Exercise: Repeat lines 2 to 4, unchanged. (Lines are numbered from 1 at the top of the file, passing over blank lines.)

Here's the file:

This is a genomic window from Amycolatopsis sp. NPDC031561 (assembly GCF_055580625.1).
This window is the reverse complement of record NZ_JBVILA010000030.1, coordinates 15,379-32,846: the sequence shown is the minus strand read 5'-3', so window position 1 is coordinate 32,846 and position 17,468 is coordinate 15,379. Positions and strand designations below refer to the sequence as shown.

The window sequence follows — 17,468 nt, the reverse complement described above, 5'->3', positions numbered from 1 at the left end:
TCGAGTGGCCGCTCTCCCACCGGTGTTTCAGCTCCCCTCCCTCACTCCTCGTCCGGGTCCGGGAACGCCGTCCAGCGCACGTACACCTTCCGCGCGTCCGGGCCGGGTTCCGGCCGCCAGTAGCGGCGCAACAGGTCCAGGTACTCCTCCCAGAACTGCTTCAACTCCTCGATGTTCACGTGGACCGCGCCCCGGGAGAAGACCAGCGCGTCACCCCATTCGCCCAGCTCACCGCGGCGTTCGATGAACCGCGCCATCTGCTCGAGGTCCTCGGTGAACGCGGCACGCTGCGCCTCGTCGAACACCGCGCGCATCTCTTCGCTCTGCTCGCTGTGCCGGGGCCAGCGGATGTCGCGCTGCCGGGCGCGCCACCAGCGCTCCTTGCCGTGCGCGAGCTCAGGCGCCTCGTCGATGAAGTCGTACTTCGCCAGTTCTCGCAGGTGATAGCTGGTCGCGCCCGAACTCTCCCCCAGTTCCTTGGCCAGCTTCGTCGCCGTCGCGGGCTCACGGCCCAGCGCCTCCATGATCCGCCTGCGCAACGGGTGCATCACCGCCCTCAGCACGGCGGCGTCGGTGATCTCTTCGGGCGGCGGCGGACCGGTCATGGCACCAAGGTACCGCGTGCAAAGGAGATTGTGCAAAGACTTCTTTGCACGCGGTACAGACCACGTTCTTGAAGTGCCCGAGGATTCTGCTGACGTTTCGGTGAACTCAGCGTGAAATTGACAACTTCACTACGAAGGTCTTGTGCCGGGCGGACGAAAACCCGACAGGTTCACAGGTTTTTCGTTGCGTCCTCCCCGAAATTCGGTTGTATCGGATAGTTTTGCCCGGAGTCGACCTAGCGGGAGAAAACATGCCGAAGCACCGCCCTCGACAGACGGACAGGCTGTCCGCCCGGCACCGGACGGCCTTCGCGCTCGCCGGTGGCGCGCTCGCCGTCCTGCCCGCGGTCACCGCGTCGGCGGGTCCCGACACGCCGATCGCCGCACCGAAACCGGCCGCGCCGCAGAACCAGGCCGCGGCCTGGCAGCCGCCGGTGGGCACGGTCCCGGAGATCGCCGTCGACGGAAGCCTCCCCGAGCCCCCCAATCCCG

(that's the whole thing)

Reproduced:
This window is the reverse complement of record NZ_JBVILA010000030.1, coordinates 15,379-32,846: the sequence shown is the minus strand read 5'-3', so window position 1 is coordinate 32,846 and position 17,468 is coordinate 15,379. Positions and strand designations below refer to the sequence as shown.

The window sequence follows — 17,468 nt, the reverse complement described above, 5'->3', positions numbered from 1 at the left end:
TCGAGTGGCCGCTCTCCCACCGGTGTTTCAGCTCCCCTCCCTCACTCCTCGTCCGGGTCCGGGAACGCCGTCCAGCGCACGTACACCTTCCGCGCGTCCGGGCCGGGTTCCGGCCGCCAGTAGCGGCGCAACAGGTCCAGGTACTCCTCCCAGAACTGCTTCAACTCCTCGATGTTCACGTGGACCGCGCCCCGGGAGAAGACCAGCGCGTCACCCCATTCGCCCAGCTCACCGCGGCGTTCGATGAACCGCGCCATCTGCTCGAGGTCCTCGGTGAACGCGGCACGCTGCGCCTCGTCGAACACCGCGCGCATCTCTTCGCTCTGCTCGCTGTGCCGGGGCCAGCGGATGTCGCGCTGCCGGGCGCGCCACCAGCGCTCCTTGCCGTGCGCGAGCTCAGGCGCCTCGTCGATGAAGTCGTACTTCGCCAGTTCTCGCAGGTGATAGCTGGTCGCGCCCGAACTCTCCCCCAGTTCCTTGGCCAGCTTCGTCGCCGTCGCGGGCTCACGGCCCAGCGCCTCCATGATCCGCCTGCGCAACGGGTGCATCACCGCCCTCAGCACGGCGGCGTCGGTGATCTCTTCGGGCGGCGGCGGACCGGTCATGGCACCAAGGTACCGCGTGCAAAGGAGATTGTGCAAAGACTTCTTTGCACGCGGTACAGACCACGTTCTTGAAGTGCCCGAGGATTCTGCTGACGTTTCGGTGAACTCAGCGTGAAATTGACAACTTCACTACGAAGGTCTTGTGCCGGGCGGACGAAAACCCGACAGGTTCACAGGTTTTTCGTTGCGTCCTCCCCGAAATTCGGTTGTATCGGATAGTTTTGCCCGGAGTCGACCTAGCGGGAGAAAACATGCCGAAGCACCGCCCTCGACAGACGGACAGGCTGTCCGCCCGGCACCGGACGGCCTTCGCGCTCGCCGGTGGCGCGCTCGCCGTCCTGCCCGCGGTCACCGCGTCGGCGGGTCCCGACACGCCGATCGCCGCACCGAAACCGGCCGCGCCGCAGAACCAGGCCGCGGCCTGGCAGCCGCCGGTGGGCACGGTCCCGGAGATCGCCGTCGACGGAAGCCTCCCCGAGCCCCCCAATCCCG